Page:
Cell-by-cell testing for production Jupyter notebooks in JupyterLab

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Overview

nbcelltests is designed for writing tests for linearly executed notebooks. Its primary use is for unit testing reports.

Installation

Python package installation: pip install nbcelltests

To use in JupyterLab, you will also need the lab and server extensions. Typically, these are automatically installed alongside nbcelltests, so you should not need to do anything special to use them. The lab extension will require a rebuild of JupyterLab, which you’ll be prompted to do on starting JupyterLab the first time after installing celltests (or you can do manually with jupyter lab build). Note that you must have node.js installed (as for any lab extension).

To see what extensions you have, check the output of jupyter labextension list (look for jupyterlab_celltests), and jupyter serverextension list (look for nbcelltests). If for some reason you need to manually install the extensions, you can do so as follows:

jupyter labextension install jupyterlab_celltests
jupyter serverextension enable --py nbcelltests

(Note: if using in an environment, you might wish to add --sys-prefix to the serverextension command.)

“Linearly executed notebooks?”

When converting notebooks into html/pdf/email reports, they are executed top-to-bottom one time, and are expected to contain as little code as reasonably possible, focusing primarily on the plotting and markdown bits. Libraries for this type of thing include Papermill, JupyterLab Emails, etc.

Doesn’t this already exist?

Nbval is a great product (we leverage it in this project) and I recommend using it for notebook regression tests. But it only allows for testing for unexpected failures or simple output equality tests.

So why do I want this again?

This doesn’t necessarily help you if your data sources go down, but its likely you’ll notice this anyway. Where this comes in handy is:

  • when the environment (e.g. package versions) are changing in your system
  • when you play around in the notebook (e.g. nonlinear execution) but aren’t sure if your reports will still generate
  • when your software lifecycle systems have a hard time dealing with notebooks (can’t lint/audit them as code unless integrated nbdime/nbconvert to script, tough to test, tough to ensure what works today works tomorrow)

So what does this do?

Given a notebook, you can write mocks and assertions for individual cells. You can then generate a testing script for this notebook, allowing you to hook it into your testing system and thereby provide unittests of your report.

Writing tests

When you write tests for a cell, we create a new method on a unittest class corresponding to the index of your cell, and including the cumulative tests for all previous cells (to mimic what has happened so far in the notebook’s linear execution). You can write whatever mocking and asserts you like, and can call %cell to inject the contents of the cell into your test. https://raw.githubusercontent.com/timkpaine/nbcelltests/master/docs/demo.gif The tests themselves are stored in the cell metadata, similar to celltags, slide information, etc.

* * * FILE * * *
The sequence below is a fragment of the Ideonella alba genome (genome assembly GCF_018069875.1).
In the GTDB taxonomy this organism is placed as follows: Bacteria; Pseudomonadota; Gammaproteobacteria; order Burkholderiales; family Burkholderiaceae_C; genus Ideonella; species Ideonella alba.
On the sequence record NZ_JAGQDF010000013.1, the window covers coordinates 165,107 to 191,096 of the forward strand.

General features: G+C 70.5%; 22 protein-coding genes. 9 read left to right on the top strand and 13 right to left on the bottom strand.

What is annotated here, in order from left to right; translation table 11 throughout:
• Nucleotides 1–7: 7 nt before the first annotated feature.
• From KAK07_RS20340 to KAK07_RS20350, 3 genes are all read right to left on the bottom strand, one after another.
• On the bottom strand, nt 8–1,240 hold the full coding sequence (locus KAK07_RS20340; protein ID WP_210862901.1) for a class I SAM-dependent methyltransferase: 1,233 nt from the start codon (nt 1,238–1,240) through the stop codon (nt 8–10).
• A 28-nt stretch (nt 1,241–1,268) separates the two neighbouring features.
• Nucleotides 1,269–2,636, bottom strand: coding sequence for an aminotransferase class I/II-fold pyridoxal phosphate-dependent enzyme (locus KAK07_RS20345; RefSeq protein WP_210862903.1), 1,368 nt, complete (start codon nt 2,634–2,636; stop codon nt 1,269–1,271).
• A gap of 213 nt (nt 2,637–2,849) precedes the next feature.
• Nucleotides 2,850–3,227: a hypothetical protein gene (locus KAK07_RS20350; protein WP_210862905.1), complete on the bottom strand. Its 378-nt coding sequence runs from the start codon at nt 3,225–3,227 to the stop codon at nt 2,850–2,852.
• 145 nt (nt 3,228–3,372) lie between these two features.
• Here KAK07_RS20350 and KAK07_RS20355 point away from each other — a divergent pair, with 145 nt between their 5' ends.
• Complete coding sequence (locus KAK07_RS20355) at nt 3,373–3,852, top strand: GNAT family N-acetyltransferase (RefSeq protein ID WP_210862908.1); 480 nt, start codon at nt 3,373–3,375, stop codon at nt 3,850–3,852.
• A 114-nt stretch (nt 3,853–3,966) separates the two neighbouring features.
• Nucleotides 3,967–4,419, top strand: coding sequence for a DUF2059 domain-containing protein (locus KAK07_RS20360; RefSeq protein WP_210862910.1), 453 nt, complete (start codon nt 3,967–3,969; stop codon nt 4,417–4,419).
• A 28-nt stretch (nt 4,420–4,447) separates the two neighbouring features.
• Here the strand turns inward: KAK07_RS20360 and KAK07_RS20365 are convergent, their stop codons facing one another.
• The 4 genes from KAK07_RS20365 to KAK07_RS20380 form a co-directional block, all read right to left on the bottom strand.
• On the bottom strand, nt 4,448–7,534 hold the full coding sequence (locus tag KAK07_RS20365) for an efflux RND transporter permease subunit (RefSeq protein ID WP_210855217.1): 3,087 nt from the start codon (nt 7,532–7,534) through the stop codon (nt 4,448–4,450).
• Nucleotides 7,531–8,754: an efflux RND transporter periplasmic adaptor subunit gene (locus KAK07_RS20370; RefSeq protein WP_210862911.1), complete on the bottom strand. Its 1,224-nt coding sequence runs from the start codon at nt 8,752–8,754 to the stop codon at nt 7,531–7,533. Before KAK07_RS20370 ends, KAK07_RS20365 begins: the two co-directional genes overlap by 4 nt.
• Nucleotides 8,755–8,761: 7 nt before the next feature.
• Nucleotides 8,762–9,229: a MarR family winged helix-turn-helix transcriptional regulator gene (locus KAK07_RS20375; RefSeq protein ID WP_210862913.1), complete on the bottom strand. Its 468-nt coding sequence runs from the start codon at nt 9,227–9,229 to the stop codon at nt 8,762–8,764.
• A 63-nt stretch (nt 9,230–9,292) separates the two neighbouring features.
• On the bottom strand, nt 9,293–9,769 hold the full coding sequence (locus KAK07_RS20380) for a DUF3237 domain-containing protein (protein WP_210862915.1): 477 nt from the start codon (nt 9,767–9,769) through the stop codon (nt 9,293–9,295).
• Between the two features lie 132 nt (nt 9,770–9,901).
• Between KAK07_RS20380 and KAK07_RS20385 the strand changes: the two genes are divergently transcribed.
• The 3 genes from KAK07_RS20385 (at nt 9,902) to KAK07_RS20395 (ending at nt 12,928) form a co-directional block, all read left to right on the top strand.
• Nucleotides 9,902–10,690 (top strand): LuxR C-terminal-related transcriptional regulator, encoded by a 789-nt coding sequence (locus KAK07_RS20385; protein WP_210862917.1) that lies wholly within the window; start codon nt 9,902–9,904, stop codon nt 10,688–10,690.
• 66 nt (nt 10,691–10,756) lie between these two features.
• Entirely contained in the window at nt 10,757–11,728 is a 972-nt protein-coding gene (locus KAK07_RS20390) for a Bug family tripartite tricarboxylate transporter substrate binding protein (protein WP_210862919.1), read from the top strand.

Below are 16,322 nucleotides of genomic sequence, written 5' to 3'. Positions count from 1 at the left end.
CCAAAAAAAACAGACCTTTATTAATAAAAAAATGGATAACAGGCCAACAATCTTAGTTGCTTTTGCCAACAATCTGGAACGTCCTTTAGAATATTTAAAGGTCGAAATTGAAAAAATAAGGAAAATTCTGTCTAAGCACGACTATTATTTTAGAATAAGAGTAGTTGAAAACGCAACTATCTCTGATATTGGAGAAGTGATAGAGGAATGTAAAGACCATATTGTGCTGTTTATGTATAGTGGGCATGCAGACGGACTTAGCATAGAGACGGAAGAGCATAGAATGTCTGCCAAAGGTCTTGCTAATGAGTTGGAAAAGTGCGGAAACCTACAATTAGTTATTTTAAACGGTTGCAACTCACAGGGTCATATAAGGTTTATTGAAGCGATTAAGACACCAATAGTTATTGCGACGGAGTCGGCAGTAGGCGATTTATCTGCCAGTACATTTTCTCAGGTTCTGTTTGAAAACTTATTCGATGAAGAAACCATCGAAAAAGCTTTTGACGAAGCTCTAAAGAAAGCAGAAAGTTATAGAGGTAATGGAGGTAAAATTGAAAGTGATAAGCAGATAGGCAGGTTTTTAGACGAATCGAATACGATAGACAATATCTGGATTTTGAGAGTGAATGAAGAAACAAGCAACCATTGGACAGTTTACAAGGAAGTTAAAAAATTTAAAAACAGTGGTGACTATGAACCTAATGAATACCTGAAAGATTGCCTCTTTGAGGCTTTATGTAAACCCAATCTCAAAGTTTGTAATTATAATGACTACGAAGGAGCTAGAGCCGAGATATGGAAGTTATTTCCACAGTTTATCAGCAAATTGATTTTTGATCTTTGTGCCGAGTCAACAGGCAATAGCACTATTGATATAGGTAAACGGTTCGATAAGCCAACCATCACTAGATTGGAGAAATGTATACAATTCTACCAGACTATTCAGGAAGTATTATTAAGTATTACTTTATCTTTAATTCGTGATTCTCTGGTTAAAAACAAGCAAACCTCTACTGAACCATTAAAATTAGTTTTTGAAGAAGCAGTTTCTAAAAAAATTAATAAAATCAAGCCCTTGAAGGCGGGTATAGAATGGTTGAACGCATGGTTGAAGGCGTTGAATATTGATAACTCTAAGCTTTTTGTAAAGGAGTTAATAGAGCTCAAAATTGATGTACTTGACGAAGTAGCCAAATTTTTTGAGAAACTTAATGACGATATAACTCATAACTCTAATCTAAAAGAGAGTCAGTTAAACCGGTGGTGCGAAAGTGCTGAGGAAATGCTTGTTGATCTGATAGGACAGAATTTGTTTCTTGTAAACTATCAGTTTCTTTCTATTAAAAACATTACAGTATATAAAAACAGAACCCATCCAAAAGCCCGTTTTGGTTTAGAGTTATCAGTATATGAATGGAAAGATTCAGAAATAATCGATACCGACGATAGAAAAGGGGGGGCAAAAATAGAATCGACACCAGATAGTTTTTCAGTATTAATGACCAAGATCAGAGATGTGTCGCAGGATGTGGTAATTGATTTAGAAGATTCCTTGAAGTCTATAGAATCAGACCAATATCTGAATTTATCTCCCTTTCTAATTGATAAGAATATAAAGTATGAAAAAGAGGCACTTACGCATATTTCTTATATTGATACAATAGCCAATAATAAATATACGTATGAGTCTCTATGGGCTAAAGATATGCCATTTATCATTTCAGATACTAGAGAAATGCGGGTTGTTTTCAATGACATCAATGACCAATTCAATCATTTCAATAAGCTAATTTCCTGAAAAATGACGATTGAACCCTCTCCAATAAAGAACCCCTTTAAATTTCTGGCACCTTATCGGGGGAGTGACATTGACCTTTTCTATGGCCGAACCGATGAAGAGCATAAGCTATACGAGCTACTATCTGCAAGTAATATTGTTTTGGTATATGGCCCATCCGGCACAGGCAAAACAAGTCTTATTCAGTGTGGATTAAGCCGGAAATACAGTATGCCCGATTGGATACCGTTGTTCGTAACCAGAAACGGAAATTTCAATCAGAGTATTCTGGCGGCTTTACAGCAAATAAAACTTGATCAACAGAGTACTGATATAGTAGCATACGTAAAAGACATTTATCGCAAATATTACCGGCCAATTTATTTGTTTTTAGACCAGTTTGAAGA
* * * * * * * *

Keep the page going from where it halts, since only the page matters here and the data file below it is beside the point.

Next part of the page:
Running tests

You can run the tests offline from an .ipynb file, or you can execute them from the browser and view the results of pytest-html’s html plugin. https://raw.githubusercontent.com/timkpaine/nbcelltests/master/docs/demo2.gif

Extra Tests

  • Max number of lines per cell
  • Max number of cells per notebook
  • Max number of function definitions per notebook
  • Max number of class definitions per notebook
  • Percentage of cells tested

Example

In the committed examples/Example.ipynb notebook, but modified so that cell 0 has its import statement copied 10 times (to trigger test and lint failures):

Tests

The following output is generated by running nbcelltests test examples/Example.ipynb

examples/_Example_test.py::TestNotebook::test_cell_coverage PASSED                                                                               [ 20%]
examples/_Example_test.py::TestNotebook::test_code_cell_1 PASSED                                                                                 [ 40%]
examples/_Example_test.py::TestNotebook::test_code_cell_2 PASSED                                                                                 [ 60%]
examples/_Example_test.py::TestNotebook::test_code_cell_3 PASSED                                                                                 [ 80%]
examples/_Example_test.py::TestNotebook::test_code_cell_4 PASSED                                                                                 [100%]

Lint

The following output is generated by running nbcelltests lint examples/Example.ipynb

PASSED: Checking lines in cell (max=10; actual=2) (Cell 1)
PASSED: Checking lines in cell (max=10; actual=1) (Cell 2)
PASSED: Checking lines in cell (max=10; actual=1) (Cell 3)
PASSED: Checking lines in cell (max=10; actual=1) (Cell 4)
PASSED: Checking cells per notebook (max=10; actual=4)
PASSED: Checking functions per notebook (max=10; actual=0)
PASSED: Checking classes per notebook (max=10; actual=0)
FAILED: Checking lint:
	examples/Example.ipynb (in /var/folders/s3/1mjw0y192zg3450tkkn1yfnm0000gn/T/tmpp91li59p.py):32:1: F821 undefined name 'test3'
	examples/Example.ipynb (in /var/folders/s3/1mjw0y192zg3450tkkn1yfnm0000gn/T/tmpp91li59p.py):32:6: W291 trailing whitespace

NB: In jupyterlab, notebooks will be lint checked in-process using the version of python that is running jupyter lab itself. A notebook intended to be run with a Python 2 kernel could therefore generate syntax errors during lint checking.

API Documentation